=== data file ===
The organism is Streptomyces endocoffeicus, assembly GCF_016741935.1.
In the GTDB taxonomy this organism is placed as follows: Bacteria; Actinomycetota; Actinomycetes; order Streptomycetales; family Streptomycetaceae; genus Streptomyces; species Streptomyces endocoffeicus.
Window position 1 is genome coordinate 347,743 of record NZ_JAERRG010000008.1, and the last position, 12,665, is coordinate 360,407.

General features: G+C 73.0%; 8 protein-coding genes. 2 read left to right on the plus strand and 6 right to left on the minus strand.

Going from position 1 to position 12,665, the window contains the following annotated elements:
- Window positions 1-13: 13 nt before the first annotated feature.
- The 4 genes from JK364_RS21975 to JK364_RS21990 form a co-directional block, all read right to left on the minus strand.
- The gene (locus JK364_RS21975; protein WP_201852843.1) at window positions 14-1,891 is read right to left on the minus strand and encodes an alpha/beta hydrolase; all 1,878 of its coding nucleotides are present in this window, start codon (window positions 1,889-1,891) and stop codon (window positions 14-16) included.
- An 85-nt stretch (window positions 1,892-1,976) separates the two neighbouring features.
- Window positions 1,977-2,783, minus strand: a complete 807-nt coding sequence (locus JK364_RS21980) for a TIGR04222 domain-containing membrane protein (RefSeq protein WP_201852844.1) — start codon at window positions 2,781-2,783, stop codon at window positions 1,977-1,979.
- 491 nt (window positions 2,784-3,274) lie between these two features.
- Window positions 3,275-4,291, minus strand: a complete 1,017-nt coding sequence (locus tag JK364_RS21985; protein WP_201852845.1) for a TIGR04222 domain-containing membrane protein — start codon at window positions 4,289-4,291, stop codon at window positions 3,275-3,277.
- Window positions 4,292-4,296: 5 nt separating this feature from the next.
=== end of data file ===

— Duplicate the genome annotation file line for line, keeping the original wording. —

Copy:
The organism is Streptomyces endocoffeicus, assembly GCF_016741935.1.
In the GTDB taxonomy this organism is placed as follows: Bacteria; Actinomycetota; Actinomycetes; order Streptomycetales; family Streptomycetaceae; genus Streptomyces; species Streptomyces endocoffeicus.
Window position 1 is genome coordinate 347,743 of record NZ_JAERRG010000008.1, and the last position, 12,665, is coordinate 360,407.

General features: G+C 73.0%; 8 protein-coding genes. 2 read left to right on the plus strand and 6 right to left on the minus strand.

Going from position 1 to position 12,665, the window contains the following annotated elements:
- Window positions 1-13: 13 nt before the first annotated feature.
- The 4 genes from JK364_RS21975 to JK364_RS21990 form a co-directional block, all read right to left on the minus strand.
- The gene (locus JK364_RS21975; protein WP_201852843.1) at window positions 14-1,891 is read right to left on the minus strand and encodes an alpha/beta hydrolase; all 1,878 of its coding nucleotides are present in this window, start codon (window positions 1,889-1,891) and stop codon (window positions 14-16) included.
- An 85-nt stretch (window positions 1,892-1,976) separates the two neighbouring features.
- Window positions 1,977-2,783, minus strand: a complete 807-nt coding sequence (locus JK364_RS21980) for a TIGR04222 domain-containing membrane protein (RefSeq protein WP_201852844.1) — start codon at window positions 2,781-2,783, stop codon at window positions 1,977-1,979.
- 491 nt (window positions 2,784-3,274) lie between these two features.
- Window positions 3,275-4,291, minus strand: a complete 1,017-nt coding sequence (locus tag JK364_RS21985; protein WP_201852845.1) for a TIGR04222 domain-containing membrane protein — start codon at window positions 4,289-4,291, stop codon at window positions 3,275-3,277.
- Window positions 4,292-4,296: 5 nt separating this feature from the next.